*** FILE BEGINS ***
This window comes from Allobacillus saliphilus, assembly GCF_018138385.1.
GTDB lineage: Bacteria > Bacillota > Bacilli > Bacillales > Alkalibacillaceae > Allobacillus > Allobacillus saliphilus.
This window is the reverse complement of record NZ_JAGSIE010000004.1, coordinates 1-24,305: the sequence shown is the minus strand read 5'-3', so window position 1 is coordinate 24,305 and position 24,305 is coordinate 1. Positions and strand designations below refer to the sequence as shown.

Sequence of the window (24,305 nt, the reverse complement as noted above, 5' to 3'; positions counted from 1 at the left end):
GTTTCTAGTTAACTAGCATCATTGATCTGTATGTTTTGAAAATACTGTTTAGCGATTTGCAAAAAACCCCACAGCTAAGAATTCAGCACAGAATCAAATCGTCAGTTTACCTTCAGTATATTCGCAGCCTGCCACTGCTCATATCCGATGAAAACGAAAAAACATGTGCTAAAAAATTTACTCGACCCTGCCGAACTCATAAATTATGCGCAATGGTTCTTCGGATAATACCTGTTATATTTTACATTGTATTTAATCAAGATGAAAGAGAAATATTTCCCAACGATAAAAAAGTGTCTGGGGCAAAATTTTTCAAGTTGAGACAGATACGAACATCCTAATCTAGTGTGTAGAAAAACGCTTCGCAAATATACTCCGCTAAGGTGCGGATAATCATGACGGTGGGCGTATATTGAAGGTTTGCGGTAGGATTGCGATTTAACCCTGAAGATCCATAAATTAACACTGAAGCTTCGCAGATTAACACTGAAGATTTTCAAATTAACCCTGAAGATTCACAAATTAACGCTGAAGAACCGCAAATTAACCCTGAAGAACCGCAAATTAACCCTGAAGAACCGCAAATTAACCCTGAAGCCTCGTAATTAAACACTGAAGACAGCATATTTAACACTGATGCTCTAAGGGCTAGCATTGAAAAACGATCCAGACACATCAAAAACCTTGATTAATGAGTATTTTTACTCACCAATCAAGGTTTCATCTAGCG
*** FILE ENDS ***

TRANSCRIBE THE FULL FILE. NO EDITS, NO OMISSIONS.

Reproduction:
This window comes from Allobacillus saliphilus, assembly GCF_018138385.1.
GTDB lineage: Bacteria > Bacillota > Bacilli > Bacillales > Alkalibacillaceae > Allobacillus > Allobacillus saliphilus.
This window is the reverse complement of record NZ_JAGSIE010000004.1, coordinates 1-24,305: the sequence shown is the minus strand read 5'-3', so window position 1 is coordinate 24,305 and position 24,305 is coordinate 1. Positions and strand designations below refer to the sequence as shown.

Sequence of the window (24,305 nt, the reverse complement as noted above, 5' to 3'; positions counted from 1 at the left end):
GTTTCTAGTTAACTAGCATCATTGATCTGTATGTTTTGAAAATACTGTTTAGCGATTTGCAAAAAACCCCACAGCTAAGAATTCAGCACAGAATCAAATCGTCAGTTTACCTTCAGTATATTCGCAGCCTGCCACTGCTCATATCCGATGAAAACGAAAAAACATGTGCTAAAAAATTTACTCGACCCTGCCGAACTCATAAATTATGCGCAATGGTTCTTCGGATAATACCTGTTATATTTTACATTGTATTTAATCAAGATGAAAGAGAAATATTTCCCAACGATAAAAAAGTGTCTGGGGCAAAATTTTTCAAGTTGAGACAGATACGAACATCCTAATCTAGTGTGTAGAAAAACGCTTCGCAAATATACTCCGCTAAGGTGCGGATAATCATGACGGTGGGCGTATATTGAAGGTTTGCGGTAGGATTGCGATTTAACCCTGAAGATCCATAAATTAACACTGAAGCTTCGCAGATTAACACTGAAGATTTTCAAATTAACCCTGAAGATTCACAAATTAACGCTGAAGAACCGCAAATTAACCCTGAAGAACCGCAAATTAACCCTGAAGAACCGCAAATTAACCCTGAAGCCTCGTAATTAAACACTGAAGACAGCATATTTAACACTGATGCTCTAAGGGCTAGCATTGAAAAACGATCCAGACACATCAAAAACCTTGATTAATGAGTATTTTTACTCACCAATCAAGGTTTCATCTAGCG